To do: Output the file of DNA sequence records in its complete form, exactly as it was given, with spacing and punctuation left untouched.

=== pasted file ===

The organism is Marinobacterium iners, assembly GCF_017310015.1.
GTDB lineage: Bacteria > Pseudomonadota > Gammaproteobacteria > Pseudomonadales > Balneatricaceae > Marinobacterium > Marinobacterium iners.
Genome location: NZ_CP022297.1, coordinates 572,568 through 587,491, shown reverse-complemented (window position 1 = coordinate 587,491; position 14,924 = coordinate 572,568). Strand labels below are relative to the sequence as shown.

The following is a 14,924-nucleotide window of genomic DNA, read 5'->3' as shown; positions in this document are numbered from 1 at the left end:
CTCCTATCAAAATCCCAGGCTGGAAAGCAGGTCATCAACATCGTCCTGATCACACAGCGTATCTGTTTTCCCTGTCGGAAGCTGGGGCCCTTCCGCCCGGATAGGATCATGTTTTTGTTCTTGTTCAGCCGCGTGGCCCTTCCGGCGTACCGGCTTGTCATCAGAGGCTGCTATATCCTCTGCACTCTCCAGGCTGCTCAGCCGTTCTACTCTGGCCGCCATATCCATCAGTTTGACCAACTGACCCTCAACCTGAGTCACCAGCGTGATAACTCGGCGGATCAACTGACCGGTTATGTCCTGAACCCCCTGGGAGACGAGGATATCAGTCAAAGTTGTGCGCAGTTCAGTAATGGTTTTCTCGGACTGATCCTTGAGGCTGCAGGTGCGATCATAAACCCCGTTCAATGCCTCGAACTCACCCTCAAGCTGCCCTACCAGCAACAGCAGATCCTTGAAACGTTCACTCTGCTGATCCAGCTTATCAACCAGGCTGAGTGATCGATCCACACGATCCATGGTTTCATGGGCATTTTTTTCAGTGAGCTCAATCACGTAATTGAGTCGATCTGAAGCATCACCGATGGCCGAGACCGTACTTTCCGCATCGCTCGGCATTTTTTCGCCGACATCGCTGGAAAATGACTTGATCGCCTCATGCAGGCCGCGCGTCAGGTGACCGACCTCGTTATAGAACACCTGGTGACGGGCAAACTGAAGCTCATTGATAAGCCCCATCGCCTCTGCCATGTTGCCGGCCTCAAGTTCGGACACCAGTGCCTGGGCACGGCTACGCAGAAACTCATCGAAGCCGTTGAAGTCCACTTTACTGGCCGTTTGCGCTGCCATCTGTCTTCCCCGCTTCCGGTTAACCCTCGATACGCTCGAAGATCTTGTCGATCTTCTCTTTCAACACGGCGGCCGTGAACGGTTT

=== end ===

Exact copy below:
The organism is Marinobacterium iners, assembly GCF_017310015.1.
GTDB lineage: Bacteria > Pseudomonadota > Gammaproteobacteria > Pseudomonadales > Balneatricaceae > Marinobacterium > Marinobacterium iners.
Genome location: NZ_CP022297.1, coordinates 572,568 through 587,491, shown reverse-complemented (window position 1 = coordinate 587,491; position 14,924 = coordinate 572,568). Strand labels below are relative to the sequence as shown.

The following is a 14,924-nucleotide window of genomic DNA, read 5'->3' as shown; positions in this document are numbered from 1 at the left end:
CTCCTATCAAAATCCCAGGCTGGAAAGCAGGTCATCAACATCGTCCTGATCACACAGCGTATCTGTTTTCCCTGTCGGAAGCTGGGGCCCTTCCGCCCGGATAGGATCATGTTTTTGTTCTTGTTCAGCCGCGTGGCCCTTCCGGCGTACCGGCTTGTCATCAGAGGCTGCTATATCCTCTGCACTCTCCAGGCTGCTCAGCCGTTCTACTCTGGCCGCCATATCCATCAGTTTGACCAACTGACCCTCAACCTGAGTCACCAGCGTGATAACTCGGCGGATCAACTGACCGGTTATGTCCTGAACCCCCTGGGAGACGAGGATATCAGTCAAAGTTGTGCGCAGTTCAGTAATGGTTTTCTCGGACTGATCCTTGAGGCTGCAGGTGCGATCATAAACCCCGTTCAATGCCTCGAACTCACCCTCAAGCTGCCCTACCAGCAACAGCAGATCCTTGAAACGTTCACTCTGCTGATCCAGCTTATCAACCAGGCTGAGTGATCGATCCACACGATCCATGGTTTCATGGGCATTTTTTTCAGTGAGCTCAATCACGTAATTGAGTCGATCTGAAGCATCACCGATGGCCGAGACCGTACTTTCCGCATCGCTCGGCATTTTTTCGCCGACATCGCTGGAAAATGACTTGATCGCCTCATGCAGGCCGCGCGTCAGGTGACCGACCTCGTTATAGAACACCTGGTGACGGGCAAACTGAAGCTCATTGATAAGCCCCATCGCCTCTGCCATGTTGCCGGCCTCAAGTTCGGACACCAGTGCCTGGGCACGGCTACGCAGAAACTCATCGAAGCCGTTGAAGTCCACTTTACTGGCCGTTTGCGCTGCCATCTGTCTTCCCCGCTTCCGGTTAACCCTCGATACGCTCGAAGATCTTGTCGATCTTCTCTTTCAACACGGCGGCCGTGAACGGTTT